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Mushrooming critiques of Indiana’s alternative to the Common Core

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Yes, Indiana has opted out of the Common Core standards, but not out of the standards controversy.  The reviews are beginning to come in.  Rick Hess, of the American Enterprise Institute, for instance, says Indiana has created a mess for itself.  Here’s the meat of it:

To avoid losing its waiver, Indiana is rushing to adopt a new set of standards by April 28. Meanwhile, to avoid raising Washington’s ire, Indiana’s state board of education is debating whether to double or triple the amount of standardized testing next year — just to cover its bases. Schools would test once on the old standards, once on the new, and possibly a third time on an assessment to “bridge” the two. This would significantly increase both the amount of testing for kids and the costs of administering exams.

The tight timeline and absence of an alternative proposal mean that those who are crafting Indiana’s new standards have defaulted to basing them on the Common Core standards. Prominent Common Core critic Sandra Stotsky was shocked when she received a draft copy of the new standards. “I almost fell off my chair,” she said. “In grades six to twelve, it was almost identical to Common Core.”

Meanwhile, teachers have been left at sea, with little guidance on what they’re supposed to teach or how their students’ performance will be gauged. If schools are going to implement new standards next year, teachers need time to plan and school systems need time to vet and then purchase new instructional materials.

Fordham Institute critiques the new effort as “Potemkin standards:”

Repealing the Common Core left the state’s teachers and school districts with no curricular or instructional guidance, and it left the state Department of Education little time to finalize a new set of K–12 English and math standards or to develop a workable implementation plan for those standards. (Indeed, there was so much confusion that state leaders proposed administering two entirely different summative assessments this year, considered adding a third in September, then scrapped plans for the second and third tests—and are still wondering what tool to use to measure student achievement as they transition away from the state’s existing ISTEP test.)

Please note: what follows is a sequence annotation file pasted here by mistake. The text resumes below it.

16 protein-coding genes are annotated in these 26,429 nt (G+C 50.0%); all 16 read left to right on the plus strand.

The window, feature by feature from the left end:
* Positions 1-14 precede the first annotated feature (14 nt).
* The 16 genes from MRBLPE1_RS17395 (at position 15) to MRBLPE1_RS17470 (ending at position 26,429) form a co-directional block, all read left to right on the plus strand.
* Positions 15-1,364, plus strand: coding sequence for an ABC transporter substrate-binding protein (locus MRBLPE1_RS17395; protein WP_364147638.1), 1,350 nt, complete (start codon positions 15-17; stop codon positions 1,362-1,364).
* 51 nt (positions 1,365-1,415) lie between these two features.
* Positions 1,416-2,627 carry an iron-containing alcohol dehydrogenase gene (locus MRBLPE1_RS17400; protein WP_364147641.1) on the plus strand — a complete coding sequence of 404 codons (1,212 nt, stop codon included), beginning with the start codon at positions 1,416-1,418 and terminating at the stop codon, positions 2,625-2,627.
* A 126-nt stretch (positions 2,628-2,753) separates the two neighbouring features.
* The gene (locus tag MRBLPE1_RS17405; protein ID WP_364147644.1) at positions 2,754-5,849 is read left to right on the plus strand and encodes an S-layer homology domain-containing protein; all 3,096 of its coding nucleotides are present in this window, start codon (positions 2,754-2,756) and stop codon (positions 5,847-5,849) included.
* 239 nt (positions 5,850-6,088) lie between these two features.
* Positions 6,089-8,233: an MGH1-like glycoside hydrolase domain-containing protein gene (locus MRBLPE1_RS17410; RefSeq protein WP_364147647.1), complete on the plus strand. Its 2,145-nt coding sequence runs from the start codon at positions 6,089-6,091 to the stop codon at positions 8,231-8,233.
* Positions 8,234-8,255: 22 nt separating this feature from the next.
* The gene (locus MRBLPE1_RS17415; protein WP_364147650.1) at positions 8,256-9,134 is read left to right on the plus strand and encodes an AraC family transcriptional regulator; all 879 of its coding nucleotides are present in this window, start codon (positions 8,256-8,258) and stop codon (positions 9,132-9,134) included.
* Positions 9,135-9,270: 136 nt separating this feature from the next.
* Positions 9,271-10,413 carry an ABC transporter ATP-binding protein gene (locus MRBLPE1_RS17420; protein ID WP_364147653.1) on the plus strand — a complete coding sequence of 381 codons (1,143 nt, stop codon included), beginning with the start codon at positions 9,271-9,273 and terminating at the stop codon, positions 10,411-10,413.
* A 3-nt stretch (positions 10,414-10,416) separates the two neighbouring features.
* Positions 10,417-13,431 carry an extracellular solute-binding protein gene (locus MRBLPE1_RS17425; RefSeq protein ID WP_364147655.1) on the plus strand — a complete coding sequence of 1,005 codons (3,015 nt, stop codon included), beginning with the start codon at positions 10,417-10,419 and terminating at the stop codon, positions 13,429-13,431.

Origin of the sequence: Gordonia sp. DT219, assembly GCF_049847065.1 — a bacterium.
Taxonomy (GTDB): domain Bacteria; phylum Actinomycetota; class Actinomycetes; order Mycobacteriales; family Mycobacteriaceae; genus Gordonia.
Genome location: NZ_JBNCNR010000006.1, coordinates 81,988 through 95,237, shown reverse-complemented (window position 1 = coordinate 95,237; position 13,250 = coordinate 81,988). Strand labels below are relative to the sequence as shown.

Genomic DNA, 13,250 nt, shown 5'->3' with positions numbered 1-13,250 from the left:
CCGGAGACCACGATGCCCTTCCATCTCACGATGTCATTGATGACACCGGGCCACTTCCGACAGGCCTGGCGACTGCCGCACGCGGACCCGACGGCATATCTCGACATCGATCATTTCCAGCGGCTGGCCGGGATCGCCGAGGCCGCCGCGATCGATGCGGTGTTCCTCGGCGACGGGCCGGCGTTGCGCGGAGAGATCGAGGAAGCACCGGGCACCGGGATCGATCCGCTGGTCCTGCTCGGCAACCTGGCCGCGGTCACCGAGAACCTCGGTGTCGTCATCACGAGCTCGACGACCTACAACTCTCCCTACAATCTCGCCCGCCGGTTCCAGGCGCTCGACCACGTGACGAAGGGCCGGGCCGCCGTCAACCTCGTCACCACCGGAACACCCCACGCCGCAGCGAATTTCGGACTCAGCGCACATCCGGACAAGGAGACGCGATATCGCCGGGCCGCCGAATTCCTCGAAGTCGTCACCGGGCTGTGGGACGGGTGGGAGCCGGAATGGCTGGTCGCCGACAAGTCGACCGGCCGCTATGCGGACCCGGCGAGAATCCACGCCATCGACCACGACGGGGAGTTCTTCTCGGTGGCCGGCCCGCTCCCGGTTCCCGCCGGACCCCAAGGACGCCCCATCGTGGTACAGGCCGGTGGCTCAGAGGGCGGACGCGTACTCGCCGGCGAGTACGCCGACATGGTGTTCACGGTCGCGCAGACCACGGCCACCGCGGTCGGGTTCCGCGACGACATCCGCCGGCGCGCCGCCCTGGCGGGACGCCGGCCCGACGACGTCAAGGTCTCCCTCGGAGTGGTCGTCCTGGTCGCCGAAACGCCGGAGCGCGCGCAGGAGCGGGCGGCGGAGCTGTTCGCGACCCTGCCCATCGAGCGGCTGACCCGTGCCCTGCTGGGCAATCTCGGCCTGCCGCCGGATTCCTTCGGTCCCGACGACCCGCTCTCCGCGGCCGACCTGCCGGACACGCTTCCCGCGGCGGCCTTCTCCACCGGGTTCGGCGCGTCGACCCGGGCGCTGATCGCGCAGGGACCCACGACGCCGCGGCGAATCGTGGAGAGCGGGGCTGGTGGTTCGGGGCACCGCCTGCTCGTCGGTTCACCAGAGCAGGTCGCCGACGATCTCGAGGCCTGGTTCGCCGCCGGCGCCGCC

At the same time, Indiana Department of Education officials scrambled to develop new “college- and career-readiness” standards for Hoosier schools—which are obligatory under the state’s ESEA waiver agreement. The first draft of the new standards was released for review in February; the second draft was shown privately to a small group of national experts in March. And the final standards were released earlier this week and are to be voted on by the state Board of Education at its April 28 meeting.

What are they like? Like the Potemkin villages built to wow (and deceive) Catherine the Great, they are intended to impress—and very possibly will deceive.


read the details here.

And here’s more, from State EdWatch, on EdWeek.

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